I must confess; I’m in love with Brooklyn.
There is something enchanting about Brooklyn evenings that few other neighborhoods in New York City possess.
My bias is not with out an excuse; I’ve lived in the same neighborhood in south Brooklyn ever since I moved to New York from Athens five years ago. Except for a brief stint living in Manhattan in the East Village and the Lower East Side (which I still love), most of my time has been spent south of Prospect Park.
I owe my love of this part of city to my original host and friend from college who introduced me to this multi- ethnic, multi cultural and multi layered microcosm few (thank goodness) still know about.
Simply put it’s a gem.
Nestled in between Prospect Park and the Greenwood Cemetery, this still unspoiled part of Brooklyn is a place where you can say hello to the corner bodega owner, chat with your neighbor while they walk their dog, and see familiar faces walking around the streets on a lazy, Sunday afternoon. I wave to the store owners catching a glimpse of the action in the street every morning when I go to work, but I never think of taking the time to truly explore further.
From what many locals tell me, the neighborhood hasn’t changed that much over the years. Originally an Italian immigrant neighborhood, it is now peppered with a spectrum of nationalities, languages, cultures and religions. A true cultural crossroads. But I needed to know more.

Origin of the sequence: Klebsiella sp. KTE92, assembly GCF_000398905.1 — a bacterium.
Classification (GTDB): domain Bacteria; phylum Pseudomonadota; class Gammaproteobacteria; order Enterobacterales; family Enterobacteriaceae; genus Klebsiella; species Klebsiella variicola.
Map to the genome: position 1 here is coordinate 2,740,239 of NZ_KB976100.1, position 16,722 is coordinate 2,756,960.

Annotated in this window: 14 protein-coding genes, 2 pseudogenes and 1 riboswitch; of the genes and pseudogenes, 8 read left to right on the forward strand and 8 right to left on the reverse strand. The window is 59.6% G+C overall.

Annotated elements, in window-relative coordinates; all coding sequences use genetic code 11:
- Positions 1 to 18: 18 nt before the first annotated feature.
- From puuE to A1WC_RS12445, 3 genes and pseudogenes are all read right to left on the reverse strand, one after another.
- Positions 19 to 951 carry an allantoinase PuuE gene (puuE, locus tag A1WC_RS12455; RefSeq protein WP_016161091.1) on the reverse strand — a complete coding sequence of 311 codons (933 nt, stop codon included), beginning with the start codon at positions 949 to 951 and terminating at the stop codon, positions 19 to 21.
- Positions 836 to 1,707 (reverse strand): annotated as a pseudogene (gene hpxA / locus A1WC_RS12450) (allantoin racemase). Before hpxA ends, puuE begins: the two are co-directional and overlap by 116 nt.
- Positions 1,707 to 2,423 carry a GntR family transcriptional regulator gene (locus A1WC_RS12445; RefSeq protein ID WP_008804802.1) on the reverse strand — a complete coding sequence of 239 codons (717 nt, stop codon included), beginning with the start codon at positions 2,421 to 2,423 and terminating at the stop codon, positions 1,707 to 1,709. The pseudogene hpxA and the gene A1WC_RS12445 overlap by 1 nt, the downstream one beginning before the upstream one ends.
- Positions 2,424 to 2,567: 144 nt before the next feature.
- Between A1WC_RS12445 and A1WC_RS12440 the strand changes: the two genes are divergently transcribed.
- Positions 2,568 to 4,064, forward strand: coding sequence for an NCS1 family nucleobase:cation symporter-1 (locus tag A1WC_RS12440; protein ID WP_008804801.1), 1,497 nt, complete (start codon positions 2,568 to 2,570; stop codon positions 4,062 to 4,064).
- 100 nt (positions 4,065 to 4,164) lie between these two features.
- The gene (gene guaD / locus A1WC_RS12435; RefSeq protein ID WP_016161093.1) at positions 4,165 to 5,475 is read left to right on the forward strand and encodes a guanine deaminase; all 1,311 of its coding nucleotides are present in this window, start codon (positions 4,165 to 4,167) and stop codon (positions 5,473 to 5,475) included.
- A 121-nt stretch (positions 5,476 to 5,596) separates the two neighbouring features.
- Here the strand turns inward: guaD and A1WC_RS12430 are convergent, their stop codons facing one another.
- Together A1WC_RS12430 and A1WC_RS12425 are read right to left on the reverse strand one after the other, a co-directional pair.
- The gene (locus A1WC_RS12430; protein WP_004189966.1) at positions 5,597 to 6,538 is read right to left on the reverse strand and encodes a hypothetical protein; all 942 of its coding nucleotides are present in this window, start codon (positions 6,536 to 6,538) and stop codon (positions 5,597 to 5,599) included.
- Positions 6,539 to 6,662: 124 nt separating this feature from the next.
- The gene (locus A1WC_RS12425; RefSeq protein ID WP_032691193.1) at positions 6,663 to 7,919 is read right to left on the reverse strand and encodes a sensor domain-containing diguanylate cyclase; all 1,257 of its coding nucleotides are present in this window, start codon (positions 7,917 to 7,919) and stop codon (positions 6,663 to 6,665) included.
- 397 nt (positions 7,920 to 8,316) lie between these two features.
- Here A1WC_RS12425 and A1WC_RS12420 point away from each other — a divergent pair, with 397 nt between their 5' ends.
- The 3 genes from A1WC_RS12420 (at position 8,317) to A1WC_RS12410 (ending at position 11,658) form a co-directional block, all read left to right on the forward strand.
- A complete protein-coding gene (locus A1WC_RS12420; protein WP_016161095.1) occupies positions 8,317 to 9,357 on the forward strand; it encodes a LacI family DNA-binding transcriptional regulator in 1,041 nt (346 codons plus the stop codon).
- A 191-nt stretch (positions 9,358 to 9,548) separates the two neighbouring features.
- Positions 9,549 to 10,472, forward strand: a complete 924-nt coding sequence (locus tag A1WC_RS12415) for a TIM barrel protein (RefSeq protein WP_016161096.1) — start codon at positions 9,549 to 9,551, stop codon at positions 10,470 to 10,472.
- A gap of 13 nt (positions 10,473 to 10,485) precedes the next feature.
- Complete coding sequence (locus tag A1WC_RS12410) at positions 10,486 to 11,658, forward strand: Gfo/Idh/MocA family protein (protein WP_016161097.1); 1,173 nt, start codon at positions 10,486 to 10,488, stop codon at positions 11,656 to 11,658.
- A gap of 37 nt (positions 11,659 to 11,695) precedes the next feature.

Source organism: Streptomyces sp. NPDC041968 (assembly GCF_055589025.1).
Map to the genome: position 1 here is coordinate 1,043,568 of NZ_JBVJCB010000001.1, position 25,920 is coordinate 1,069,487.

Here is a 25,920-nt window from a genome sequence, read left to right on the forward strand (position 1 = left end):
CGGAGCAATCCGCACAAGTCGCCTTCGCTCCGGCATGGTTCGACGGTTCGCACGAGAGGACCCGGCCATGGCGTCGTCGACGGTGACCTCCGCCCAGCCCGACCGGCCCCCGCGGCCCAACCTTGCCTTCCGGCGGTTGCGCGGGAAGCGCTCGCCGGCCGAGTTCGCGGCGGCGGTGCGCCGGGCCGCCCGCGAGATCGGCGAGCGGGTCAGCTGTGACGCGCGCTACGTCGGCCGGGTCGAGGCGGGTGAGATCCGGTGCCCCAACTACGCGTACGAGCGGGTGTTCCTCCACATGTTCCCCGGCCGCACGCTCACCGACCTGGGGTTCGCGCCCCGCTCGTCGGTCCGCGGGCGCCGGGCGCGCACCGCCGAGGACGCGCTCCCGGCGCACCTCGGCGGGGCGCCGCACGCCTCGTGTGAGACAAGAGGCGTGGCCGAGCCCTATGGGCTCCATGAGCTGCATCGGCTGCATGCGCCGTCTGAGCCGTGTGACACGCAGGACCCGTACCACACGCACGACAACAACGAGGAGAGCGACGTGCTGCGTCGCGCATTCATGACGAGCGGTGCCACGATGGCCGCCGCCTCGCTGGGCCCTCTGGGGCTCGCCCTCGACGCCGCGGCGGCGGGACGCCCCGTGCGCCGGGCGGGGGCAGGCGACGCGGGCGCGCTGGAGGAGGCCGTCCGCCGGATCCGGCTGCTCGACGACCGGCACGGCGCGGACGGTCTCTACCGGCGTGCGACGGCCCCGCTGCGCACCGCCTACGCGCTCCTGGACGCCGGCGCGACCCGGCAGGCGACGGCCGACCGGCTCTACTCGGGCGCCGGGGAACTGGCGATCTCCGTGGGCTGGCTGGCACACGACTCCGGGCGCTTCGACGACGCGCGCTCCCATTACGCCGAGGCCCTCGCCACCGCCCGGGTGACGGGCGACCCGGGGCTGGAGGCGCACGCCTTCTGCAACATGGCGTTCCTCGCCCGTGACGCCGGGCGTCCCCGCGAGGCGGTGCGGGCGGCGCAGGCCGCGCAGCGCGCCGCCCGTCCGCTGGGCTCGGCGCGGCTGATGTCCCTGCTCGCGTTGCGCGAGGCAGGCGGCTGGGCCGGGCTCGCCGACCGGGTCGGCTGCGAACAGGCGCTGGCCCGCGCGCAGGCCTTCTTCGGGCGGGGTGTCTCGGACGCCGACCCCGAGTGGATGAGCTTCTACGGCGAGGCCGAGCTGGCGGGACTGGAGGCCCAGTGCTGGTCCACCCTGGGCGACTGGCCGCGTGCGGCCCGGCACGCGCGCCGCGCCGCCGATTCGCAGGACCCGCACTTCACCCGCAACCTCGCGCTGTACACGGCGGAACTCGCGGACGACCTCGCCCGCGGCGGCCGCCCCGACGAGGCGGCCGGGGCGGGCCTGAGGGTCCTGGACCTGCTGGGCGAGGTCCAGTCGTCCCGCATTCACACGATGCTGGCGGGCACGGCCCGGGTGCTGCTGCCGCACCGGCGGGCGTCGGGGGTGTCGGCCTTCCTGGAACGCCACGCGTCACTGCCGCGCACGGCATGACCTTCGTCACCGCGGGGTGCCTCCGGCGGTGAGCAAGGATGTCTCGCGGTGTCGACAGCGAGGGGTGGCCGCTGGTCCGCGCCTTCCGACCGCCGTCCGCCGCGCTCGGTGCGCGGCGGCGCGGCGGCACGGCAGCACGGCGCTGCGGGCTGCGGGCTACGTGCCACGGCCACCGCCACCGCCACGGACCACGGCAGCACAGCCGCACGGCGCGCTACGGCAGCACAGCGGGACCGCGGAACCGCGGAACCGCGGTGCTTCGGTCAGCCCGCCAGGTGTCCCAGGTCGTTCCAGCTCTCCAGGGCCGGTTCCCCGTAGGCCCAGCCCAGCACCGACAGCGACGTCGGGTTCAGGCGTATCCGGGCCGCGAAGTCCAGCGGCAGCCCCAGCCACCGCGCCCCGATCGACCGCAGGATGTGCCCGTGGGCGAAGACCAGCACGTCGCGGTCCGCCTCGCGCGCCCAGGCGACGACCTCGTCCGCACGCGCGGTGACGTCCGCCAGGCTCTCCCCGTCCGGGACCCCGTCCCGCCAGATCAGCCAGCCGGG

Summer nights are a perfect excuse for a long walk.
One evening after an event in the Greenwood cemetery I took this rare opportunity to take the long way home.
As the sunset burst into a beautiful tapestry of colors; shades of pink, salmon, purple and yellow adorned the early evening sky. The aroma of evening primrose and soft wet soil wafted through the air… I was transported. For a moment I was lifted away from the worries of my New York life and felt like I was walking through the streets of my old neighborhood in Athens. I instantly felt carefree; but the real treat didn’t arrive until the sun set; revealing thousands upon thousands of fireflies signaling to each other in their own mystical code.
I closed my eyes took a deep breath and floated with the sounds of stories being told of the families living in these neighborhoods, of meals shared, travels taken and lives changed forever. This was the first time in my years living in New York that I was absolutely in tune with my surroundings.
Living in such a high strung city, we are used to boxing ourselves in. We end up shielding our bodies and minds from the cacophony of noises, lights, tall buildings, strong aromas; all of which accost our senses in invasive ways. We choose to be numb to the big stuff and forget to take a moment to really observe the more subtle aspects of this city. During my walk through my neighborhood, all of that outer noise instantly vanished, and I was able to just enjoy the long walk home.